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Insurers Compelled to Produce Internal Attorney Communications and Claims Policies

Last week, Judge Martinez compelled two different insurers to produce discovery. First, in Panattoni Construction, Inc. v. Travelers Prop. & Cas. Co. of America, 2012 U.S. Dist. LEXIS 178273 (.pdf), the Court narrowly applied the attorney-client privilege to internal emails between Travelers claims employees and in-house counsel, finding that all of the communications were discoverable except for one email that included substantive legal advice.  

Second, in Bayley Construction v. Wausau Business Ins. Co. 2012 U.S. Dist. LEXIS 177559 (.pdf), the Court rejected Wausau Business Insurance Company's objections to the insured's Rule 30(b)(6) notice requesting testimony from an insurer representative on the underwriting file for the policy at issue and the names and "dollar level authority" of the claims employees whose authority was necessary to deny a claim like the one at issue. Judge Martinez reasoned that the underwriting file information is discoverable not only because it is relevant to Plaintiff's claims for denial of coverage but . . . also discoverable because it appears reasonable that the information contained in the file may lead to the discovery of other admissible evidence."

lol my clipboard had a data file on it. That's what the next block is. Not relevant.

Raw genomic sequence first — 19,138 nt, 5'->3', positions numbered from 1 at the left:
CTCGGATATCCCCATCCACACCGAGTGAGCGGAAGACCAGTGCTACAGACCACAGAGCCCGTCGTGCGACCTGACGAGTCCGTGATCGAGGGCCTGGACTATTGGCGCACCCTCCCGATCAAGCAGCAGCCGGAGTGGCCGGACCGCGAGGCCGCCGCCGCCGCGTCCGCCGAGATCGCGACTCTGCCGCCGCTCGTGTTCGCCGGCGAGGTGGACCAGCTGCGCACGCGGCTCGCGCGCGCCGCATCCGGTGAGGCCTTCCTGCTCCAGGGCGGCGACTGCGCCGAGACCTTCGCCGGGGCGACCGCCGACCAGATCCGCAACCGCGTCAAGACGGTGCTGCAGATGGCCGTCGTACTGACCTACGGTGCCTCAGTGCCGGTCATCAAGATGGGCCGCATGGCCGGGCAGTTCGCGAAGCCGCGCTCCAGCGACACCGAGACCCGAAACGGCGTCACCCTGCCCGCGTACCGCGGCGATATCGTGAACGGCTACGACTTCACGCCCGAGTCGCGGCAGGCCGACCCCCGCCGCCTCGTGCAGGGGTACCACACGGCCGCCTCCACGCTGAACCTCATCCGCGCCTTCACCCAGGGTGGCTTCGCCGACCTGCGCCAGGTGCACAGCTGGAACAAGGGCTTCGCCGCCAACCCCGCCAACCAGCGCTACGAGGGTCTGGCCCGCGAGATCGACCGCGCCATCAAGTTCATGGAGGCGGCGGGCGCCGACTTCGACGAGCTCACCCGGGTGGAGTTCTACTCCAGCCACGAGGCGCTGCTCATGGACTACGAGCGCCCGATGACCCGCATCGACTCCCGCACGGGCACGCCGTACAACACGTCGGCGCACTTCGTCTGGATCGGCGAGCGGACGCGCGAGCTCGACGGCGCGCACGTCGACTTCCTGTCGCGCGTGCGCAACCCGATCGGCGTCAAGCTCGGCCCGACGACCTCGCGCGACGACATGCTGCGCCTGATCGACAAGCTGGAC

In both cases, Judge Martinez indicated a willingness to award attorney's fees in favor of the insured. 

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About this Author

Darren A. Feider Attorney Williams Kastner Law Firm

Darren Feider is a Member in the Seattle office. His practice involves general employment litigation of wrongful discharge and discrimination claims, the drafting of employment and consulting contracts, non-compete agreements and severance packages for both employees and employers, and conducting investigations for private and public employers in response to EEOC and Washington State Human Rights Commission complaints. He has represented employers in unpaid wage actions. He also handles general commercial litigation.